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Rigorous Development does not Ensure that Guidelines are Acceptable to a Panel of Knowledgeable Providers

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Rigorous guideline development methods are designed to produce recommendations that are relevant to common clinical situations and consistent with evidence and expert understanding, thereby promoting guidelines’ acceptability to providers. No studies have examined whether this technical quality consistently leads to acceptability.


To examine the clinical acceptability of guidelines having excellent technical quality.


We selected guidelines covering several musculoskeletal disorders and meeting 5 basic technical quality criteria, then used the widely accepted AGREE Instrument to evaluate technical quality. Adapting an established modified Delphi method, we assembled a multidisciplinary panel of providers recommended by their specialty societies as leaders in the field. Panelists rated acceptability, including “perceived comprehensiveness” (perceived relevance to common clinical situations) and “perceived validity” (consistency with their understanding of existing evidence and opinions), for ten common condition/therapy pairs pertaining to Surgery, physical therapy, and chiropractic manipulation for lumbar spine, shoulder, and carpal tunnel disorders.


Five guidelines met selection criteria. Their AGREE scores were generally high indicating excellent technical quality. However, panelists found 4 guidelines to be only moderately comprehensive and valid, and a fifth guideline to be invalid overall. Of the topics covered by each guideline, panelists rated 50% to 69% as “comprehensive” and 6% to 50% as “valid”.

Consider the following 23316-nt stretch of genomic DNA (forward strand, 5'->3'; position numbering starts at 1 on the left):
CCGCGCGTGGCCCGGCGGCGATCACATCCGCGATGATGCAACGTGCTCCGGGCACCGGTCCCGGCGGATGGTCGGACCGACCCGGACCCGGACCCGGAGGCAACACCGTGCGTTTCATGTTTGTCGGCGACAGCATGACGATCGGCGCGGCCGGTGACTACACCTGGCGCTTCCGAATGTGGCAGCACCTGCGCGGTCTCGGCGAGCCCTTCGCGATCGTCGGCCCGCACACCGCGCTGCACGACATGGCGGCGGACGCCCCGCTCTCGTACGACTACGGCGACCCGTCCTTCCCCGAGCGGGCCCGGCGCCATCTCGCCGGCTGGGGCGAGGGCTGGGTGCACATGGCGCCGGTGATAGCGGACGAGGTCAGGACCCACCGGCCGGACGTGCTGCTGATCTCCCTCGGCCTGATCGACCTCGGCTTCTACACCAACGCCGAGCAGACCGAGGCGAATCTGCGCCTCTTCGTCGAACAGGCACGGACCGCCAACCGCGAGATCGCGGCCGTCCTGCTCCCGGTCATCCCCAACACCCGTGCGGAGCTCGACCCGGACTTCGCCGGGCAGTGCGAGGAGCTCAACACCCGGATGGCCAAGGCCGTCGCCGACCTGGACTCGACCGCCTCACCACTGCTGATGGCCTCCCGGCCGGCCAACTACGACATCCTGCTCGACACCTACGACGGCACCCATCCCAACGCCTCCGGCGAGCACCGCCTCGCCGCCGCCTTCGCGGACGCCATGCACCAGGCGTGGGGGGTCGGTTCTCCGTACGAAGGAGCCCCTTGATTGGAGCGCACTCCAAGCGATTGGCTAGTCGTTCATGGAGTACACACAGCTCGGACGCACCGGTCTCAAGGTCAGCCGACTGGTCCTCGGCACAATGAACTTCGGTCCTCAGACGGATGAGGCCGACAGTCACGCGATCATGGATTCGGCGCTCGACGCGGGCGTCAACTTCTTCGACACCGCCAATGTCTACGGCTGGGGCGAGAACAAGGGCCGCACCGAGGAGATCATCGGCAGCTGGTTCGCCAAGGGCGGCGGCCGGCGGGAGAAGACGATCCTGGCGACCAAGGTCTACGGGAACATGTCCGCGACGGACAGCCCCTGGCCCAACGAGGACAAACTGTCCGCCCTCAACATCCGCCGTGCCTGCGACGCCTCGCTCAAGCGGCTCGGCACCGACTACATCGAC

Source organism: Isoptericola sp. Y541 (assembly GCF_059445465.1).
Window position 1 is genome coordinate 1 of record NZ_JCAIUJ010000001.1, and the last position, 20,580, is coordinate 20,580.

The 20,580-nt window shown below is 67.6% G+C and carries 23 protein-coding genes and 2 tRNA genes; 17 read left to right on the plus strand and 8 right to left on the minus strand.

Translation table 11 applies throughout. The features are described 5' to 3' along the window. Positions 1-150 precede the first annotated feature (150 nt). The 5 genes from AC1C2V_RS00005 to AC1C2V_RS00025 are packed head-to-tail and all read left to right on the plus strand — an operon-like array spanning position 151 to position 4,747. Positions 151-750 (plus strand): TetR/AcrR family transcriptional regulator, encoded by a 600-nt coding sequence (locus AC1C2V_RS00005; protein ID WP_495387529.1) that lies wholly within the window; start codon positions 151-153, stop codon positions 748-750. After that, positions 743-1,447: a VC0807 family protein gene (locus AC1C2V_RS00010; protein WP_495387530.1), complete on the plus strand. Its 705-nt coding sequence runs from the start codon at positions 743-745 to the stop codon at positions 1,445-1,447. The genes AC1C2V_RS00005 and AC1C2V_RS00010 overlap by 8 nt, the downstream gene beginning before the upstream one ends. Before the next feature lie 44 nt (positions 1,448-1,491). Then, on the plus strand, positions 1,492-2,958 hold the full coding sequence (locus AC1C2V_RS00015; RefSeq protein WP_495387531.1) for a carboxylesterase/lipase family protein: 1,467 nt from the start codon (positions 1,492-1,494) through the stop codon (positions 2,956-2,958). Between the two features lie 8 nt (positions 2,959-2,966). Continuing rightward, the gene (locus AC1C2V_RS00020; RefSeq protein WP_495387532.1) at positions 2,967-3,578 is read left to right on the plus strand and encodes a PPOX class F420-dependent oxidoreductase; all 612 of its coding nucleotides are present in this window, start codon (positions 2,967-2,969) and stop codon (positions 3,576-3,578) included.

Despite very rigorous development methods compared with guidelines assessed in prior studies, experts felt that these guidelines omitted common clinical situations and contained much content of uncertain validity. Guideline acceptability should be independently and formally evaluated before dissemination.

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Christine Baker, M.A., Executive Officer of the California Commission on Health and Safety and Workers’ Compensation and Anne Searcy, M.D., Medical Director of the California Division of Workers’ Compensation participated in the study conception and design (specifically, choosing the inclusion criteria for the guidelines). Paul G. Shekelle, M.D, Ph.D., The RAND Corporation, Santa Monica; Division of General Internal Medicine and Health Services Research, Department of Medicine David Geffen School of Medicine at the University of California, Los Angeles; and VA Greater Los Angeles Healthcare System, Los Angeles, California, provided comments on a draft of this manuscript. This study was sponsored by the California Department of Industrial Relations (the Division of Workers Compensation and the California Commission on Health and Safety and Workers’ Compensation). The RAND Corporation provided support for the preparation of this manuscript. Although Christine Baker and Anne Searcy, Division of Workers’ Compensation participated in the study conception and design, data acquisition, analysis, and preparation of this manuscript were completely independent of the funders.

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Correspondence to Teryl K. Nuckols MD, MSHS.

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This document includes content previously published in a RAND report, available online at:



Table 6 and 7

Table 6 Panel Judgments Regarding Perceived Comprehensiveness for 16 Selected Topics, Any Residual Content Aside from Those 16 Topics, and Overall (C = Comprehensive, I = Intermediate, NC = Not Comprehensive)
Table 7 Panel Judgments Regarding Perceived Validity for 16 Selected Topics, Any Residual Content Aside from Those 16 Topics, and Overall

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Nuckols, T.K., Lim, YW., Wynn, B.O. et al. Rigorous Development does not Ensure that Guidelines are Acceptable to a Panel of Knowledgeable Providers. J GEN INTERN MED 23, 37–44 (2008).

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